Most of us in the UK are familiar with the symptoms of having hard water. The showerhead which sprays in every direction but down, the shower which breaks down regularly needing to be replaced, the white deposits around the taps and plughole and finally, the scum all over the shower screen or tiles which is a nightmare to get off.
The fact is that most of us would trade in our hard water for soft given half a chance, but most of us know very little about what causes hard water, where it comes from and what we could do about it. Why is the term “hard” or “soft” even used to described something like water?
Hard water is described as any water which contains a certain quantity of dissolved minerals which is more than is usually found. Your water can be described as very hard, moderately hard or soft depending on the concentrations of these minerals. The minerals most often found are magnesium and calcium but others could be iron, aluminium or manganese. The water will have picked up these minerals during its journey to your taps by passing over rocks such as limestone, chalk, marble and others.
Hard water is not considered to be harmful to your health, but can cause all sorts of problems for your appliances, pipework and anything it comes in contact with. The deposits left can cause your pipes to fill with limescale and this may eventually affect your taps and shower. More expensive problems could be breakdowns of your boiler system or major appliances.
The deposits which are left on your taps and bath are not really from the water itself, but is more to do with the way that the minerals are reacting with the soap and other cleansers you use. The water will also dry in the air leaving a residue.
Hard water means that you will need to use more soap to get a lather and your clothing will need extra cleaning products to get them really clean. You may also want to use a water softener to prevent your clothes from going stiff when they dry.
The term soft water usually refers to hard water after it has gone through the process of water softening. Although, water with very few minerals could be considered as soft, here in the UK, though, you are unlikely to find this level of softness coming directly through your taps.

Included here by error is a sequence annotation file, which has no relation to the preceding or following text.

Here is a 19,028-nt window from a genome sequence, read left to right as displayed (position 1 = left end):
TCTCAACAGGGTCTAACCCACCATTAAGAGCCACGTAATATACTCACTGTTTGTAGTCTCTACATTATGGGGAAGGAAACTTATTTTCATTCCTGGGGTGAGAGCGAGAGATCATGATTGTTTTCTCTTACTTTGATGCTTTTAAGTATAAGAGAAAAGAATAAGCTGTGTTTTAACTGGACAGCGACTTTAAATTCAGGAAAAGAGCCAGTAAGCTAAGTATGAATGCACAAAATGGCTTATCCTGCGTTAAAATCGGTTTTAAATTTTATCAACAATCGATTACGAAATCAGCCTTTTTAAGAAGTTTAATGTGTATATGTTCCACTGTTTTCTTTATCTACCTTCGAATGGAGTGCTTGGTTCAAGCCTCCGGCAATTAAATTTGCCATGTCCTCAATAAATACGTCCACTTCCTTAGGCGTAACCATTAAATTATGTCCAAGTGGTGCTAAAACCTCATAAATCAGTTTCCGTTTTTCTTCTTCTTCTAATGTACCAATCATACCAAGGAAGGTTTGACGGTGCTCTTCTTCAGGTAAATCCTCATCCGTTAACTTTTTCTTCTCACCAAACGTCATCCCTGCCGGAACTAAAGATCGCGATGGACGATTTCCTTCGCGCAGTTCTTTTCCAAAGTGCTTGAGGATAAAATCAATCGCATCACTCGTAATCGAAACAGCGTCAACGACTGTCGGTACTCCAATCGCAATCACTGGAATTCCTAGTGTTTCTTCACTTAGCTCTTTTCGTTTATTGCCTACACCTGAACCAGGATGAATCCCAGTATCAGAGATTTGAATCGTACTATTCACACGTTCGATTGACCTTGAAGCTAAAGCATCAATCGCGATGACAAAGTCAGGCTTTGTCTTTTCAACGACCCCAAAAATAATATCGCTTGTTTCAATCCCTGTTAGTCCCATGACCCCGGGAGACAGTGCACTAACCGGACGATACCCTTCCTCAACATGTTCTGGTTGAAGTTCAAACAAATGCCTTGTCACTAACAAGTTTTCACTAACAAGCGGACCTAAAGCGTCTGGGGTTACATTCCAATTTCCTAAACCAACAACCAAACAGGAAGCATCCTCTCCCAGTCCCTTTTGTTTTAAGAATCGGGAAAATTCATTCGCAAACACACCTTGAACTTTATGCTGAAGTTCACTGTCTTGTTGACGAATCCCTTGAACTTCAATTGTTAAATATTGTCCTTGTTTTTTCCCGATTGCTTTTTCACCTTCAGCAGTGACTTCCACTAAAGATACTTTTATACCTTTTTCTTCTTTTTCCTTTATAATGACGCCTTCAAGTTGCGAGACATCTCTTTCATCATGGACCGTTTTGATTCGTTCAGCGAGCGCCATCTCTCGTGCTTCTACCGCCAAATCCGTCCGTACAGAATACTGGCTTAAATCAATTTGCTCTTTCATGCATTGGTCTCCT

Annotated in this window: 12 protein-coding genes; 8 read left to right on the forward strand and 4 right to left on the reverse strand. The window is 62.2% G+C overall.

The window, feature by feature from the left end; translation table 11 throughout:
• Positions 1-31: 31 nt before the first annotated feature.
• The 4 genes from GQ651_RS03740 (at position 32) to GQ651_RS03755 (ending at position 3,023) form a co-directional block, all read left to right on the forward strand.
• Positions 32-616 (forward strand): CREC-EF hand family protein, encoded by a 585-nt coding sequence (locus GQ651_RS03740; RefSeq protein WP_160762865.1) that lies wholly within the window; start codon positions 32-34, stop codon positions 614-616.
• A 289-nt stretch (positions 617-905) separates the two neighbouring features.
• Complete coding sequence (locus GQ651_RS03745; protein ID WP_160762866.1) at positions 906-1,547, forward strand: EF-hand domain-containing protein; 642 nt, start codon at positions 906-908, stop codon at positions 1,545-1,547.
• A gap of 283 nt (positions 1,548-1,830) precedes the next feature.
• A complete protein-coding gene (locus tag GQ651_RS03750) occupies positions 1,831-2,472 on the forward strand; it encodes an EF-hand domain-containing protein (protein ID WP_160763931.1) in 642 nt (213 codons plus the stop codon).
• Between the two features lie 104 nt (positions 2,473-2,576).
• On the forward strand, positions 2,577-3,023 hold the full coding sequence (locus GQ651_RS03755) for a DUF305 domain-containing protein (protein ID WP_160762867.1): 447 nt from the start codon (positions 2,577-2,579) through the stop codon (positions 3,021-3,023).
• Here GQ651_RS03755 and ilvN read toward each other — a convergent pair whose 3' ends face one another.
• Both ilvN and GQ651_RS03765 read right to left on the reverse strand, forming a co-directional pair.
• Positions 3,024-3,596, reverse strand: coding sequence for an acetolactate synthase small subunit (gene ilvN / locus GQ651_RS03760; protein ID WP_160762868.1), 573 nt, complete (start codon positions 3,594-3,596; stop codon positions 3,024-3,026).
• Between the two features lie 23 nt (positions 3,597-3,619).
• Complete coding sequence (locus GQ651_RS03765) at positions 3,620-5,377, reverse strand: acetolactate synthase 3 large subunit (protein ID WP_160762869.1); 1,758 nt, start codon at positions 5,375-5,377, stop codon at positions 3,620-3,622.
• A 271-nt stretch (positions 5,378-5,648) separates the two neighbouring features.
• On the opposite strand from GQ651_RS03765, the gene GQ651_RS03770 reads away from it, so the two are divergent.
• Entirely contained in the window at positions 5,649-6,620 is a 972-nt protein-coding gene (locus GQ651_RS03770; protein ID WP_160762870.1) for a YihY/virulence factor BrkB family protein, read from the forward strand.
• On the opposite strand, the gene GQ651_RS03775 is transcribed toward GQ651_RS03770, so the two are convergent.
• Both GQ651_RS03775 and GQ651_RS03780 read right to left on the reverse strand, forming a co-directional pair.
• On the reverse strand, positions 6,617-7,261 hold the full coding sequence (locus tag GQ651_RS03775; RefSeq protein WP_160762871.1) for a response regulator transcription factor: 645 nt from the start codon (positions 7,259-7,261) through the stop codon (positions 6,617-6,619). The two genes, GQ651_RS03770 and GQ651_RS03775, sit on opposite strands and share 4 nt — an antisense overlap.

Soft water has had the mineral content reduced by a variety of methods. In many cases the water is softened by adding sodium. This can make it impossible to drink, but does protect appliances and will not leave soap scum or limescale in your pipes. Another method of making your water softer is by ion exchange. This involves binding the minerals together and then filtering them out.
You can also filter your hard water using a carbon-based water filter which is attached to your main water supply. This works well, but requires replacement regularly and can be expensive to install.
The benefits of having a soft water supply to your bathroom are many. You will enjoy the benefits of being able to use less shampoo and soap, not having to clean as often, using less harsh chemicals to clean your bath, shower and sink and your shower head will need cleaning much less often. You may also find that your shower and general pipework will last longer. There will be fewer calls to the plumber to sort our clogged pipes and corroded joints.
Here in the UK we have all become used to having hard water and understand what it takes to live with it. But if you have had enough, consider using one of the many available methods to reduce the mineral content of your water and see how you like soft water instead.